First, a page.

The primary challenge for web projects today is the lack of unified legislation across different countries, resulting in situations where tokens can be classified as different types of assets in different jurisdictions. However, for a default global web3 project planning to operate in different countries, it is always advisable to adopt the highest standard for token compliance, which is the US standard. Let's take a look at the timeline and the previous development in the US regarding tokens and the strategy used to determine whether tokens are deemed securities.
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Timeline of the different stages and criteria
When it comes to US legislation regulatory frameworks for tokens, there are three stages for token legal qualification that came into place. We will talk about each stage and the criteria that came into place and additionally give summaries of the specific cases that were investigated.
2017 - Stage 1
Criteria 1: The Howey Test
The first stage was in 2017 when the HOWEY test was first applied to tokens. The HOWEY test is a simple three-criteria test:
The three prongs are:
- (1) an investment of money - This criterion involves determining whether an asset involves an investment of money. If there is no investment of money, then the asset cannot be a security.
- (2) in a common enterprise - This criterion involves determining whether investors' fortunes are linked together with the fortunes of the promoter or other investors. If they are, then it is likely a common enterprise.
- (3) with an expectation of profits predominantly from the efforts of others. - This criterion involves determining whether there is an expectation of profits from the investment. If there is, then the asset may be a security.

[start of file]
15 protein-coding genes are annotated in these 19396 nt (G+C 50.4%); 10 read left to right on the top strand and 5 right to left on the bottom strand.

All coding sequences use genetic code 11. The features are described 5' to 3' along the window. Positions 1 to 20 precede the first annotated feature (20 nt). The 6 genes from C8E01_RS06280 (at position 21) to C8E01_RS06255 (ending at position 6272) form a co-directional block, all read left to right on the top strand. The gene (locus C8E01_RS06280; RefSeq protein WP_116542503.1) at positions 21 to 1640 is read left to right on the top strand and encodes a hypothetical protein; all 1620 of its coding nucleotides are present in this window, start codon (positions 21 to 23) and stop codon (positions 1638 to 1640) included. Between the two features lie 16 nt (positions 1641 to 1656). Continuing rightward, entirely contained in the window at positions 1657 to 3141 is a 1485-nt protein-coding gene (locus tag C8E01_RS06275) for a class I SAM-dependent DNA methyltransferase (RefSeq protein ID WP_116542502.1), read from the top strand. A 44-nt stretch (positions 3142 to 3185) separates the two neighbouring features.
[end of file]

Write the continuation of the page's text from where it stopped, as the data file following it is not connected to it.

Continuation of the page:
This ruling set an important precedent for how token projects would be evaluated under U.S. securities law, and it has since been used as a guide for subsequent investigations and regulatory actions.
Case Summary: The DAO
2018 - Stage 2
Criteria 2: Distribution and marketing of the tokens
In 2018, regulators added a new criterion to determine whether tokens qualify as securities. It focuses on the way tokens are distributed and marketed, in addition to the three criteria outlined in the Howey Test.
Distribution: The way tokens are distributed refers to the process by which they are offered and sold to investors could be a violation of securities laws. Examples are:
- if the token is sold through an initial coin offering (ICO) that is not registered with the SEC
- if the distribution of tokens is limited to a small group of investors who have the ability to control the market price of the token, this could be considered a violation of securities laws
Marketing: In regards to how tokens are marketed it includes promoting the tokens through advertisements, social media, or other marketing channels, and making false or misleading statements this could also be a violation of securities laws: Examples are:
- If a company markets a token as having a specific use case or function, but fails to deliver on those promises, this could also be considered a violation of securities laws.
- If an issuer provides false or incomplete information about the token sale, such as the number of tokens being offered, the price of the tokens, or the total amount of funds that will be raised through the sale.
- Making statements about the potential value or future performance of the token. For instance, if a company markets a token as a surefire investment opportunity that will generate high returns, without providing adequate disclosure about the risks involved, this could be a violation of securities laws.
- If the marketing suggests that the tokens are expected to appreciate in value or generate a profit and are marketed in this way, that suggests that investors are expecting to make a profit from the efforts of others, which is one of the key criteria in the Howey Test.